Add more omega-3: Include foods high in omega-3 fatty acids such as wild salmon, trout, sardines, anchovies, walnuts, chia seeds, freshly ground flax seeds, and fortified eggs. These are especially helpful for endometriosis because they actively reduce inflammation in the body. According to a 2015 study, "the more omega 3, the less inflammatory substances are synthesized."

In another 2010 study, researchers found that women who included omega-3 fatty acids were 22% less likely to be diagnosed with endometriosis. This is because omega-3 fatty acids are anti-inflammatory and may prevent the implantation of endometrial cells.

Choose high-iron foods: To help replace potential blood loss from increased bleeding from heavy periods, Godfrey says to eat iron-rich foods such as eggs, fish, green leafy vegetables, and black beans.

Foods to avoid if you have endometriosis
Although diet cannot cure endometriosis, Godfrey says that avoiding foods that create inflammation and raise estrogen levels in your body (both, which may contribute to endometriosis), may help improve symptoms.

Avoid red meat: Red meat, especially processed red meat, may lead to increased estrogen, which may also increase the risk of endometriosis. A 2018 study published in the American Journal of Obstetrics & Gynecology found that a higher intake of red meat increases the risk of endometriosis by 56%. Also, red meat contains high amounts of hormones and is a pro-inflammatory food, which could lead to a surge of uncomfortable symptoms for those who have already been diagnosed with endometriosis.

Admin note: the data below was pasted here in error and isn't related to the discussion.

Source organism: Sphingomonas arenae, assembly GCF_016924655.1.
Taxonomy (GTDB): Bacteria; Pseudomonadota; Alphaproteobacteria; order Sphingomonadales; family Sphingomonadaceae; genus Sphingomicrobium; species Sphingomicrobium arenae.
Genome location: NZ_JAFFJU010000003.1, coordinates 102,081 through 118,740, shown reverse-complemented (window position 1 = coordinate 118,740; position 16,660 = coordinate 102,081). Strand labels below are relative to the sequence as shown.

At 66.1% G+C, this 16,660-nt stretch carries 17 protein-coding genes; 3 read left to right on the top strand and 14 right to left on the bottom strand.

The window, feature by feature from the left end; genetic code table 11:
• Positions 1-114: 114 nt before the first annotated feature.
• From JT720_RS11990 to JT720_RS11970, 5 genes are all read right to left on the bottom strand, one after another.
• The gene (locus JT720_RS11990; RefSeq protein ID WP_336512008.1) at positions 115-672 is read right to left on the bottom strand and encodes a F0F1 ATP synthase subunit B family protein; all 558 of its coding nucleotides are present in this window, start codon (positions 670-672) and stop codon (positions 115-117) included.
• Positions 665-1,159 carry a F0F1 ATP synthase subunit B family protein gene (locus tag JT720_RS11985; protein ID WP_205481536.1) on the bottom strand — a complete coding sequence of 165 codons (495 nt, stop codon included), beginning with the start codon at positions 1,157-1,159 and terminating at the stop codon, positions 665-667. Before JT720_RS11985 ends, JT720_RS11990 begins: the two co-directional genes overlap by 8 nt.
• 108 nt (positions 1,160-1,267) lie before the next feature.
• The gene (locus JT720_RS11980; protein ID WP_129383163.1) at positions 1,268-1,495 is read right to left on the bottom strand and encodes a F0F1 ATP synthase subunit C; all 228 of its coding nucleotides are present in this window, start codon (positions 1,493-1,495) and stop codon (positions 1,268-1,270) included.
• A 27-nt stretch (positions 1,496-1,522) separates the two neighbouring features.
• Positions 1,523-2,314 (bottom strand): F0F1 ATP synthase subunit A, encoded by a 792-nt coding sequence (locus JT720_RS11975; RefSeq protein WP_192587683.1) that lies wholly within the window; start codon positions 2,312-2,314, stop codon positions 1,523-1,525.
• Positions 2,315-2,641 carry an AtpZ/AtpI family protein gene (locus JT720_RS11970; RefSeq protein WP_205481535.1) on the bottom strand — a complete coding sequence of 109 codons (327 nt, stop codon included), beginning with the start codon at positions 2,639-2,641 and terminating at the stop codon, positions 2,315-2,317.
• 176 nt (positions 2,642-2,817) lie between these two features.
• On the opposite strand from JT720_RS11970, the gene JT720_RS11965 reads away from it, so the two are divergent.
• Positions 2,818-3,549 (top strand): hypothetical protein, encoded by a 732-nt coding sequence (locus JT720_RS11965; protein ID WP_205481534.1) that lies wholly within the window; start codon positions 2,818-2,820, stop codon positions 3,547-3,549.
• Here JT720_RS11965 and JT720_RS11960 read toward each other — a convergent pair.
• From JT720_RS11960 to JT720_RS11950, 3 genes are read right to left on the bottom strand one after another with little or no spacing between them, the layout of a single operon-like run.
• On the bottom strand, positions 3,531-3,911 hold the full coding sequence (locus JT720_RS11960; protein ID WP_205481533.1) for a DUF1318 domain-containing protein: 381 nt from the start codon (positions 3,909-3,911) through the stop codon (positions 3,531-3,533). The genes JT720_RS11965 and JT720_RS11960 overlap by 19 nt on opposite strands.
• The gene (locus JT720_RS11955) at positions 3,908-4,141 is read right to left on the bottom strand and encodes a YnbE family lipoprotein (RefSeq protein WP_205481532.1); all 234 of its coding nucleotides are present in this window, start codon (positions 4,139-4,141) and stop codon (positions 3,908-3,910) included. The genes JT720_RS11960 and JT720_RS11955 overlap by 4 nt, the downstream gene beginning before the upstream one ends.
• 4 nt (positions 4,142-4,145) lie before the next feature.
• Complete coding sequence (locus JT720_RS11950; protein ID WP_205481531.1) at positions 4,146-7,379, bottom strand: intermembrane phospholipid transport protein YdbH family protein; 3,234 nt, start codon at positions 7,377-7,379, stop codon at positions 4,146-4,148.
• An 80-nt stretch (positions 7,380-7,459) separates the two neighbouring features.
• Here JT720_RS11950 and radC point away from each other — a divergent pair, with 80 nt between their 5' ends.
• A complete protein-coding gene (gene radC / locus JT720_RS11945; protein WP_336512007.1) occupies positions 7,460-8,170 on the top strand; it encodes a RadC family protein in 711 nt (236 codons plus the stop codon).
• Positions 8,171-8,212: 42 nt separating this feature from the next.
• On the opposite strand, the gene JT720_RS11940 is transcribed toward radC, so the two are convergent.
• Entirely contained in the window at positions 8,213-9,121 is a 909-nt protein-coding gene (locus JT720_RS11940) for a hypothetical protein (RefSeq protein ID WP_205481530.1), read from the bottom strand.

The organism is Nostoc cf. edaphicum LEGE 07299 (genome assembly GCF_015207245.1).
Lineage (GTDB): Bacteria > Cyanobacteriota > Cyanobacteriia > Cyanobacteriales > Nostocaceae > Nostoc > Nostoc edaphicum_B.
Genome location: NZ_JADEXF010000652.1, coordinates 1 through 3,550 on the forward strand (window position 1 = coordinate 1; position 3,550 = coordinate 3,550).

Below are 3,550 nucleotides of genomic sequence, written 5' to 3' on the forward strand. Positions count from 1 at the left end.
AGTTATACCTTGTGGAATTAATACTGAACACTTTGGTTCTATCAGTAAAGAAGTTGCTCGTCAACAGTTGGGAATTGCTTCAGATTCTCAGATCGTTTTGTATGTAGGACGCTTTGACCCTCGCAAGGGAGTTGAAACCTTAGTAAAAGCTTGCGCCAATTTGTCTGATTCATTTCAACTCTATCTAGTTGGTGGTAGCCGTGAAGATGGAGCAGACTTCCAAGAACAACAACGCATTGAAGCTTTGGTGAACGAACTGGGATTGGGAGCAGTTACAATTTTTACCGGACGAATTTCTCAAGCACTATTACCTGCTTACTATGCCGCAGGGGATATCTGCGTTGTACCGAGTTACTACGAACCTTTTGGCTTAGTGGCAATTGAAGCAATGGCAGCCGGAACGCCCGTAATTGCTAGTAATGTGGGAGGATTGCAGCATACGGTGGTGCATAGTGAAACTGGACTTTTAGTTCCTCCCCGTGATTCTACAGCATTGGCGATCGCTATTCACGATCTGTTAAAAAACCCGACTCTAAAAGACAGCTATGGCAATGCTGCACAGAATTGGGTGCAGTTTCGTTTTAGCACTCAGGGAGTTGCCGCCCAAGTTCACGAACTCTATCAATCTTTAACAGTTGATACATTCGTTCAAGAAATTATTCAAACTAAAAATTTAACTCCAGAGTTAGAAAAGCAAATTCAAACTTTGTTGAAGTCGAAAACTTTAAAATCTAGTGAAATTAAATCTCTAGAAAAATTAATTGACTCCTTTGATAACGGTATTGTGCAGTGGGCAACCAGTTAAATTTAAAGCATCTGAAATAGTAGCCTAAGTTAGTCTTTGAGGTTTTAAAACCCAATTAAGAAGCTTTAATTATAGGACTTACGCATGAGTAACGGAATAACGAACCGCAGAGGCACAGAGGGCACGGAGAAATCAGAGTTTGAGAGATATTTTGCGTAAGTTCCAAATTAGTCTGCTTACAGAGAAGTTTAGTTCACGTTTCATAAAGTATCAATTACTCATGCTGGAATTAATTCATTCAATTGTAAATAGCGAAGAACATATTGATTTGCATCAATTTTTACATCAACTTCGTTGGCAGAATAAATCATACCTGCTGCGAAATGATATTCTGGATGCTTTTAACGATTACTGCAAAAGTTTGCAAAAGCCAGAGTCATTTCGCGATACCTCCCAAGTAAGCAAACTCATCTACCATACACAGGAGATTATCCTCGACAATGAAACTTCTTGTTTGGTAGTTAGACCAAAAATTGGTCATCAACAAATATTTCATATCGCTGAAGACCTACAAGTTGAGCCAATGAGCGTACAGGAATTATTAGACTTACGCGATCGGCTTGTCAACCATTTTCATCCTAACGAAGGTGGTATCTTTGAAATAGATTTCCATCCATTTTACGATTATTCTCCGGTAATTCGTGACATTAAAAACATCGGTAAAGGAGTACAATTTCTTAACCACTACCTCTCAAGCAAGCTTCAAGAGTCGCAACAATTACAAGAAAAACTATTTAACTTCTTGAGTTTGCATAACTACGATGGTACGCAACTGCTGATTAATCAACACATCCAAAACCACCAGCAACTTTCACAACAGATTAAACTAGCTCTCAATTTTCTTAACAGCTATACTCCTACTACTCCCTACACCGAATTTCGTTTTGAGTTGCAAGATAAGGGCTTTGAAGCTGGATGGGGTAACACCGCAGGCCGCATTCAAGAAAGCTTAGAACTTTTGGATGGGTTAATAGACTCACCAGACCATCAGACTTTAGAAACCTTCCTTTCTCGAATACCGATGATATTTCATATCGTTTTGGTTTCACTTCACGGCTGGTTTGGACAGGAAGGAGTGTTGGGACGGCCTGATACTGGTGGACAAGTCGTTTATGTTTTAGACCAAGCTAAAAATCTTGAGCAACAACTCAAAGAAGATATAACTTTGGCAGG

Skip products that boost estrogen: Alcohol and caffeine boost estrogen levels and should be avoided.

Limit saturated and trans fats: And of course, it's important to limit the amount of saturated fat and trans fat in your diet. Although reducing trans fat is a healthy choice for most people, one 2010 observational study published in Human Reproduction found that while total fat consumption was not associated with endometriosis risk, trans fat was linked to an increased risk. In fact, the women who ate the most trans fat in foods such as fried foods and baked goods increased their risk of endometriosis by 48%.

Avoid gluten: A 2012 study published in Minerva Chirurgica evaluated whether or not a gluten-free diet could reduce the painful symptoms associated with endometriosis. Of the 207 participants, 156 of them reported a significant decrease in painful symptoms at a 12-month follow-up, which led the researchers to conclude that following a gluten-free diet can lead to a reduction in painful symptoms of endometriosis.

These foods may be hard to avoid entirely, but making the switch to meals that are primarily anti-inflammatory, high in omega-3, and contain a multitude of vegetables could benefit women with endometriosis.

This article by Sara Lindberg was originally published Mar 12, 2020, 11:23 AM on  A link to the original article can be found here and a PDF version can be downloaded here.